A former Race Adviser at the Church Of England has said staff who complained about racism within the church were paid off to “buy their silence”.
In a BBC One Panorama programme Is The Church Racist? which was broadcast last night, Dr Elizabeth Henry – who resigned from her post last year – described how people who received compensation had to sign non-disclosure agreements.
She revealed an incident which took place in 2019 concerning a “young black man who received a picture of a banana. But that banana had his head superimposed upon it – and underneath it said: Banana Man. That is a deeply offensive and deeply racist image.
“He took it to HR [human resources department] and he did file a grievance. And the decision was that it wasn’t racist. That person left, and he received a very small compensation – however he was forced to sign a non-disclosure agreement.”
Also in the programme, one of the clergy described how he was told he wouldn’t find a job if he complained about racism within the church.
Peterson Feital, who was born in Brazil, was told by a manager “your English is not very good. I don’t like your preaching, and you are too Brazilian in your compassion, you’re not very coherent.”
He claims he complained to senior staff at the the Diocese of London about the racism and bullying he experienced over seven years but was told to “keep his head down, no one is going to be able to prove there’s any racism”, and that if he created a problem “you’re not going to get a job anywhere”.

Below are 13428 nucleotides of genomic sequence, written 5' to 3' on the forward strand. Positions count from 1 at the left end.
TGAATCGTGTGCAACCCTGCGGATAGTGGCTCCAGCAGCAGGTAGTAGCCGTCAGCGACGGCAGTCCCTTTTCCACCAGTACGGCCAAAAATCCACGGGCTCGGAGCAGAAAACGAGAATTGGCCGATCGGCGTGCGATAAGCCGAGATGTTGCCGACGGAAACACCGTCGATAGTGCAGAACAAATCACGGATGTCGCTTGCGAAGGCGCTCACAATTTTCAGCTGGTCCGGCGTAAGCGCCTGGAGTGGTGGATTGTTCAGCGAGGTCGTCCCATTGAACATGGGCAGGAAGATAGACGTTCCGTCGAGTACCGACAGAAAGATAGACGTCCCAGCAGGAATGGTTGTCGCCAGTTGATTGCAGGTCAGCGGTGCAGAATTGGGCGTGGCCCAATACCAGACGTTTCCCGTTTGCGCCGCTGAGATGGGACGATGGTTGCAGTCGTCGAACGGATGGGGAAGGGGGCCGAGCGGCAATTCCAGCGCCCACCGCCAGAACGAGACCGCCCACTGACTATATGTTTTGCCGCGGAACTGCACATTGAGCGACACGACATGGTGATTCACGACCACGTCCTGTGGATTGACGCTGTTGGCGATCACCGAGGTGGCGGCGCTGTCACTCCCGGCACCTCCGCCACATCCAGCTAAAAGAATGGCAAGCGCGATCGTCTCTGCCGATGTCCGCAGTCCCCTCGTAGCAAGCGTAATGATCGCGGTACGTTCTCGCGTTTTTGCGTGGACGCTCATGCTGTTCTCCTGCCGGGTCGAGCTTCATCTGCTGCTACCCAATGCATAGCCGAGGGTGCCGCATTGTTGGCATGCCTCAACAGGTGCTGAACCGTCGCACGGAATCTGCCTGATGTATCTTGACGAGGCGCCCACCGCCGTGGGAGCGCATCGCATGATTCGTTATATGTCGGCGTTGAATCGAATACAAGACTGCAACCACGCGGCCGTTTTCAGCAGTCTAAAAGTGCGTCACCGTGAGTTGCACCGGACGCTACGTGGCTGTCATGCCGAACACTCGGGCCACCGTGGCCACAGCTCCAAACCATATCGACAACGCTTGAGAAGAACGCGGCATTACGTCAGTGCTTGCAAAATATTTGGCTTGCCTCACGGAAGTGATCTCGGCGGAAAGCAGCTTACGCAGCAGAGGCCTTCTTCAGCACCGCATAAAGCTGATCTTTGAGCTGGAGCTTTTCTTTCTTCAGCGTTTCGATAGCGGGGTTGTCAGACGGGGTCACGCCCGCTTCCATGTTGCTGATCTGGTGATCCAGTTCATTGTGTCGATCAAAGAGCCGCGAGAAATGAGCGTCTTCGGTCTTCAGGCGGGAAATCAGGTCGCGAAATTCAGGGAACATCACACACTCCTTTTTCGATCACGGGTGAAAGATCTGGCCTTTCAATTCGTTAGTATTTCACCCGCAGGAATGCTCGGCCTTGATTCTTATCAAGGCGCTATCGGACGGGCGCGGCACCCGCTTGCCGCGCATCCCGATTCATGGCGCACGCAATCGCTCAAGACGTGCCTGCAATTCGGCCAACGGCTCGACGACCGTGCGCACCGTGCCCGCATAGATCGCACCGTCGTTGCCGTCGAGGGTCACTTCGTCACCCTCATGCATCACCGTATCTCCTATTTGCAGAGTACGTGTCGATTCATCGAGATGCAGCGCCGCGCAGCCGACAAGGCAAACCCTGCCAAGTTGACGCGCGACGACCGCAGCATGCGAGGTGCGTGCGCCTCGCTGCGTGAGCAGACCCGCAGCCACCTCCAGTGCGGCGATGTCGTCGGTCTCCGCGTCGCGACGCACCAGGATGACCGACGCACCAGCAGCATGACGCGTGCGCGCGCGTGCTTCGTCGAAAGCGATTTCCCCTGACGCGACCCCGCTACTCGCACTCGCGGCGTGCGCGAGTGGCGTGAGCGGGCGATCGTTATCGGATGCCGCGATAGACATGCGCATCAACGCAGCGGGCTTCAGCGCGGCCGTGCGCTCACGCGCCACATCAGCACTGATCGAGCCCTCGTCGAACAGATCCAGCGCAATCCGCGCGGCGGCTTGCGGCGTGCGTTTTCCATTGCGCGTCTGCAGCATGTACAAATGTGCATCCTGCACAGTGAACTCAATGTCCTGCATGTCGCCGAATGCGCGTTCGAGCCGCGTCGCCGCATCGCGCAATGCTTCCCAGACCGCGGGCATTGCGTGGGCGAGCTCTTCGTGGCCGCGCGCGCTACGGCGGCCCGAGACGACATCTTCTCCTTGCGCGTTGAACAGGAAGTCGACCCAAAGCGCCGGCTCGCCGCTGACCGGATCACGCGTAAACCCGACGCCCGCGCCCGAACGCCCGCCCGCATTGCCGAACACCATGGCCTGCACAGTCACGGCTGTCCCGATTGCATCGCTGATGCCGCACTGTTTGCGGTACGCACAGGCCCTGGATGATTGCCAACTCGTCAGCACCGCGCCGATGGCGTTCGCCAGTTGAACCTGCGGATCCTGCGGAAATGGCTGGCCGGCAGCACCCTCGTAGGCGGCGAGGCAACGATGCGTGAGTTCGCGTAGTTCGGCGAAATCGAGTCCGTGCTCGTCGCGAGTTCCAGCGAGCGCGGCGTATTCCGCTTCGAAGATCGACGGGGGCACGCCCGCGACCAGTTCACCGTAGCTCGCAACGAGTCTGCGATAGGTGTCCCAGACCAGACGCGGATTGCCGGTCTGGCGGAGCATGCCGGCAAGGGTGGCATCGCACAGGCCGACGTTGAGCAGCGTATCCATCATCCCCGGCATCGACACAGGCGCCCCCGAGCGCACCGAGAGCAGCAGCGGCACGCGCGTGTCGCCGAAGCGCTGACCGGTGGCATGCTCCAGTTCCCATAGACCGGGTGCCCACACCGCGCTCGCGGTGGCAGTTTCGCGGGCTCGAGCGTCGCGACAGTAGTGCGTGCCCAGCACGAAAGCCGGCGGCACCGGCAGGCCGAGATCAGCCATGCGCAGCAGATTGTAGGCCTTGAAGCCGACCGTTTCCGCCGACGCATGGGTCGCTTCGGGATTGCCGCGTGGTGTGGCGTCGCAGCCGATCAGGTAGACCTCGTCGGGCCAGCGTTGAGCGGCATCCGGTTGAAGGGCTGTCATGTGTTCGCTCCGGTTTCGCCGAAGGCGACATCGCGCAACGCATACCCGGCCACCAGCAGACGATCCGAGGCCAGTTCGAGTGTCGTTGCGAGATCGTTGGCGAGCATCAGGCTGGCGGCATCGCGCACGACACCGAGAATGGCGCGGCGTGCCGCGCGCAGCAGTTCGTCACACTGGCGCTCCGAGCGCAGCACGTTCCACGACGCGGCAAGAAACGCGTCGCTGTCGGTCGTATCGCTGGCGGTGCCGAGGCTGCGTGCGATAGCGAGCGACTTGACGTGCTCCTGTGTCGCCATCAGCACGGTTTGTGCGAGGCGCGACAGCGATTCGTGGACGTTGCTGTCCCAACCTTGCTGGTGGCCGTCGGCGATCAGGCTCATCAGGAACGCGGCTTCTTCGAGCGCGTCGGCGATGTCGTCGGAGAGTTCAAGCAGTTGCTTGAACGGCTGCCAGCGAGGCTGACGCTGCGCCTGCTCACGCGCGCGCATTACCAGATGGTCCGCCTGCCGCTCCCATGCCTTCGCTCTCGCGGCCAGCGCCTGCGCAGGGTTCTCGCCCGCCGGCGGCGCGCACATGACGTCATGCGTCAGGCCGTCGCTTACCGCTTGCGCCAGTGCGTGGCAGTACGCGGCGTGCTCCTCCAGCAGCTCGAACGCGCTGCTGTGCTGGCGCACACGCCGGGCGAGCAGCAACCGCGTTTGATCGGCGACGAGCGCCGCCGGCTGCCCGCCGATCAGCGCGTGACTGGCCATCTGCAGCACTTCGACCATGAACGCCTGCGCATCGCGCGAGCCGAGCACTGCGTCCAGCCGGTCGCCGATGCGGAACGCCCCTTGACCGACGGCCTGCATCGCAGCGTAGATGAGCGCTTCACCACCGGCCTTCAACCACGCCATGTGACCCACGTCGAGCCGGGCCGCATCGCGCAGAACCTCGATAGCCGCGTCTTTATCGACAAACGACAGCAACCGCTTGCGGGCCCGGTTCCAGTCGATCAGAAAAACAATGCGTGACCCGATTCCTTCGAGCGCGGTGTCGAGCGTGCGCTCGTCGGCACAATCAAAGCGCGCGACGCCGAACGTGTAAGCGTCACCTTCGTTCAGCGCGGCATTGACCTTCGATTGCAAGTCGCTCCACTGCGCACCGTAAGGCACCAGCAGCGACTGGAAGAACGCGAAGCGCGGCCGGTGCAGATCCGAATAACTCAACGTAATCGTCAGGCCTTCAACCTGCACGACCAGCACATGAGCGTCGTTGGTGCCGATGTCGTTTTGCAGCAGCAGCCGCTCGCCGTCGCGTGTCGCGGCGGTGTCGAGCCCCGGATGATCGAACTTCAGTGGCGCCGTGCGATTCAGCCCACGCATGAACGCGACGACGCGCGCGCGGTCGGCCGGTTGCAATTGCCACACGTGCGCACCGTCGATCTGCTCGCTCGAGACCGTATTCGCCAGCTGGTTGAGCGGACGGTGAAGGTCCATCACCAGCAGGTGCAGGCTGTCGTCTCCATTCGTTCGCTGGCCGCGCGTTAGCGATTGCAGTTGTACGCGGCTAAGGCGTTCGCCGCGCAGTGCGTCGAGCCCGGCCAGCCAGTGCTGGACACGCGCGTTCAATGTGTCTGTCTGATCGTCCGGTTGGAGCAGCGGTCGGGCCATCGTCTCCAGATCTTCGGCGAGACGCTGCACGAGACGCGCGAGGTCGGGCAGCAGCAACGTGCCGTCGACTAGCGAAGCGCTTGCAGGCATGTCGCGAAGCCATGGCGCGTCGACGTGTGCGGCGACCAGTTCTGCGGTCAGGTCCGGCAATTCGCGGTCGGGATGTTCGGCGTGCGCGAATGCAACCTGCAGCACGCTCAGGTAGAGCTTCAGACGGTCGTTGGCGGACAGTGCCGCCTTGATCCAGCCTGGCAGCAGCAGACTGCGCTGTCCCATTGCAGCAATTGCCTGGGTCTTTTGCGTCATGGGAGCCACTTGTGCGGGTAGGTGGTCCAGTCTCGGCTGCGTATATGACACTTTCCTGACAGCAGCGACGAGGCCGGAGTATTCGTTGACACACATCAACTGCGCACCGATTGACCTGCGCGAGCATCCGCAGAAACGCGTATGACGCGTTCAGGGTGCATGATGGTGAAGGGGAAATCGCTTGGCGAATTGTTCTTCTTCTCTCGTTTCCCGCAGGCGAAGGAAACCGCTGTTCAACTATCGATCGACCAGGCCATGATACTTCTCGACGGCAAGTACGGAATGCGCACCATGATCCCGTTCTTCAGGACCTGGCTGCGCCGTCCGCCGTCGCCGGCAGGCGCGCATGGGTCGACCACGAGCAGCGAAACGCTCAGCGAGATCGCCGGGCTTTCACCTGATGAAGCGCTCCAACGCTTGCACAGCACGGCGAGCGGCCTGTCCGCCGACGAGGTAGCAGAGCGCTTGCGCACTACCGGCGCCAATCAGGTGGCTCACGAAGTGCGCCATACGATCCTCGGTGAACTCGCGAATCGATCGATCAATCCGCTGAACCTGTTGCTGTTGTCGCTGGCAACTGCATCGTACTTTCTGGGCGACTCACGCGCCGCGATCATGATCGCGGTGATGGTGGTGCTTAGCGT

After serving 10 years in the C of E, Peterson’s contract was not renewed in March this year and he was given a £2,000 redundancy payment. He is now unemployed.
The Diocese of London said it was “appalled at what Peterson has experienced”.
The Panorama programme was released just days before the C of E is due to publish a report from an internal anti-racism task force which is expected to recommend how the church tackles racism within its national bodies, dioceses and parishes.
In recent years, the church has made an attempt to recruit people from minority ethnic backgrounds. At current, 1 in 25 serving clergy are Black, Asian or minority ethnic people but there are only a handful of black and minority ethnic bishops.
Michelle Delves, a curate of mixed-race heritage in Hartlepool, told Panorama she felt like she’d landed on an “alien planet” when she began training to become a priest.
She wrote to Justin Welby, the archbishop of Canterbury, about her experiences in which Welby’s office responded by saying that “much more needs to be done about institutional racism in the church”.